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USF to host Spanish-language virtual sessions on COVID-19, vaccines

Participants can ask questions of six College of Public Health faculty members.
A vial of the Johnson & Johnson coronavirus vaccine approved in February by the Food and Drug Administration on Saturday. The vaccine rollout will be the primary focus of Zoom sessions hosted by Spanish-speaking members of the University of South Florida College of Public Health, starting March 16.
A vial of the Johnson & Johnson coronavirus vaccine approved in February by the Food and Drug Administration on Saturday. The vaccine rollout will be the primary focus of Zoom sessions hosted by Spanish-speaking members of the University of South Florida College of Public Health, starting March 16. [ AP ]
Published Mar. 10
Updated Mar. 12

Click here to read this article in Spanish.

The University of South Florida’s College of Public Health will host a series of Zoom discussions with Spanish-speaking faculty to discuss COVID-19 and share information about the vaccine with Spanish-speaking communities.

The first event, “Hablemos de la vacuna del COVID-19,” will be held on March 16 and feature six faculty members. It will focus mainly on the vaccine, but also address disease prevention and domestic violence.

Participants who register will have the opportunity to ask questions and the event will be streamed on the college’s Facebook page.

Arlene Calvo, a professor of community and family health and one of the panelists, said it was important to have adequate information for communities that have been disproportionately impacted by COVID-19.

“During the pandemic it’s been evident that the Latino community in the U.S. has been hit the hardest along with the African American community,” she said. “We need to deliver the messages for prevention, for control, immunization in the language the Latino community understands. This is true for every health issue that effects us, but most importantly now, during the pandemic.”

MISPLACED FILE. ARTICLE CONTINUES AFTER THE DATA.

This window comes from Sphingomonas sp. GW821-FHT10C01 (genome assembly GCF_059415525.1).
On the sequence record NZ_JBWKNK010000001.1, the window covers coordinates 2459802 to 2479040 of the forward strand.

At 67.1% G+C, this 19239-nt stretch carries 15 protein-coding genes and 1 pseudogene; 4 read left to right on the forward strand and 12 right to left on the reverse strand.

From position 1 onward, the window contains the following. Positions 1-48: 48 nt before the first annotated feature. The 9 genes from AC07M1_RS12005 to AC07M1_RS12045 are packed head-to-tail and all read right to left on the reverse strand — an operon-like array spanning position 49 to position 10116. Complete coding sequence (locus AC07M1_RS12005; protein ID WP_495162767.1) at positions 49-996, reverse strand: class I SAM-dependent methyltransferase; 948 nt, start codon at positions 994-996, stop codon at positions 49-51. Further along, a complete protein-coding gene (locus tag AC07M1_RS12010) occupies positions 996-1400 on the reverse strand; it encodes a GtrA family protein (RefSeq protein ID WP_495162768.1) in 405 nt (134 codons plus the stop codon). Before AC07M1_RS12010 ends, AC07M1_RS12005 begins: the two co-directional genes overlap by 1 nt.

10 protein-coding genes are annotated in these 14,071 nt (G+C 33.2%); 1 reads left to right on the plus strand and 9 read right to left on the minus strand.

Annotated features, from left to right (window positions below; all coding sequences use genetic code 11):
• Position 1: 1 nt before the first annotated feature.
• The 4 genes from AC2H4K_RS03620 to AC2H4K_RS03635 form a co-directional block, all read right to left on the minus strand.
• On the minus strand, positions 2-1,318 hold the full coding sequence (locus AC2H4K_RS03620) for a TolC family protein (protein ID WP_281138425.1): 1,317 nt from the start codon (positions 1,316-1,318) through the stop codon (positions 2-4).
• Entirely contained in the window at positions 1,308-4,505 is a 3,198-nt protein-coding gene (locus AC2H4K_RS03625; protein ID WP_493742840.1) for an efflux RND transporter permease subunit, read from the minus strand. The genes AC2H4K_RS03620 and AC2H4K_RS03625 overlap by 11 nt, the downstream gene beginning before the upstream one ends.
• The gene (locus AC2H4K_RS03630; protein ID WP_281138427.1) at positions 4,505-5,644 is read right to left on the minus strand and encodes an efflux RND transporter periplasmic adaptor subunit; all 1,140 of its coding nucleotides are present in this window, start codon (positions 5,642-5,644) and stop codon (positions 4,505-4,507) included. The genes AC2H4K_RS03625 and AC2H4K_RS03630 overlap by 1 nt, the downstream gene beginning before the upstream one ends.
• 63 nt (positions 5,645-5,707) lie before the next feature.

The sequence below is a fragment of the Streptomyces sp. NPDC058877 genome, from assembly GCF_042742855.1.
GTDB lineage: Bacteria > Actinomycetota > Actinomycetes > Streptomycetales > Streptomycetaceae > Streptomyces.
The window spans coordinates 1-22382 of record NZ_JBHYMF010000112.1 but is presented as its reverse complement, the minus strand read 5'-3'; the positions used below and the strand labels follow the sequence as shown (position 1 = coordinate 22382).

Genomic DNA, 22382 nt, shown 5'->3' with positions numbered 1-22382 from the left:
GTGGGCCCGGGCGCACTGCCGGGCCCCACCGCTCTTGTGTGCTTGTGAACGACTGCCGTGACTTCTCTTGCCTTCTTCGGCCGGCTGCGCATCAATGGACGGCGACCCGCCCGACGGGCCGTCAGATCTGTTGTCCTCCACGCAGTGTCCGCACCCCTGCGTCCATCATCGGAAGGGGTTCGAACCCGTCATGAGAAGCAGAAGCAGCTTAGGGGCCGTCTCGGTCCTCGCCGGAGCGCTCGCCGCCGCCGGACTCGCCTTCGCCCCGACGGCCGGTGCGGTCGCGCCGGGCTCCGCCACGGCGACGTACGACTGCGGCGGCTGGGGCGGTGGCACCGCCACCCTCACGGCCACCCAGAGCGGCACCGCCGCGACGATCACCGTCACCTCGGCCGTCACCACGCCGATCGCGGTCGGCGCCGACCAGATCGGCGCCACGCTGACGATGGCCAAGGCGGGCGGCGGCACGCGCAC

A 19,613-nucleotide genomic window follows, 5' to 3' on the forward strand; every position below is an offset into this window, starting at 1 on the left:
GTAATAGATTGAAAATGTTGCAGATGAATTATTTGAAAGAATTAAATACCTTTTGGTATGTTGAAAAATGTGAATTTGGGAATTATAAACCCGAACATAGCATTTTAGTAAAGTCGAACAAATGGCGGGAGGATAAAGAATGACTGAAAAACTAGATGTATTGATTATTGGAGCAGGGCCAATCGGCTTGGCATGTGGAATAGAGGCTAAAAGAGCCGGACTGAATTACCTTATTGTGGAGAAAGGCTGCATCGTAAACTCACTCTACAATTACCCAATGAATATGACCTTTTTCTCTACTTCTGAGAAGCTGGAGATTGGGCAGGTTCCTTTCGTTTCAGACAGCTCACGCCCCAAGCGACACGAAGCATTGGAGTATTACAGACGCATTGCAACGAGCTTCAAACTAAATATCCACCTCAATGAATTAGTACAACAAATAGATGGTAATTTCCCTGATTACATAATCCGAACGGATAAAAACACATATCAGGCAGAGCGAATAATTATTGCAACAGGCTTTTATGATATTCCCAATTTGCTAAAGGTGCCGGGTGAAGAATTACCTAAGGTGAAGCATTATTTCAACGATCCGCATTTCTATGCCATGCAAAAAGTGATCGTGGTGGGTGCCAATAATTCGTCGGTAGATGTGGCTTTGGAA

While information about COVID-19 is rapidly changing, accurate — and appropriate — translations don’t always keep up. Official sources of information are often directly translated into jargon-heavy terms and nuances are lost. Instead, misinformation spreads more quickly through social media and family group chats.

“We haven’t seen a lot of formal Spanish delivery in the U.S.,” Calvo said. “Culturally, we tend to rely a lot on home remedies and we know that sometimes we need a little more than that trying to treat COVID. So we’re working on trying to get the most science-based information to our Latino communities in general and trying to deliver that message in a more appropriate way.”

The researchers are also developing short videos to be shared on social media.

Research supports that those who receive care from providers in their language are more likely to stay with treatment and follow up with their provider, said Dr. Miguel Reina Ortiz, a USF professor of global communicable diseases and global health practice.

He said it’s also important that efforts to communicate address diversity within Spanish-speaking populations.

“It’s important to understand we’re not just speaking about one-community,” he said. “It’s very different if you’re talking about people who have their origins in Mexico or Costa Rica or El Salvador or Colombia or Ecuador or Argentina.... One size-doesn’t fit all in Spanish as well.”

Those interested in attending the series can register here.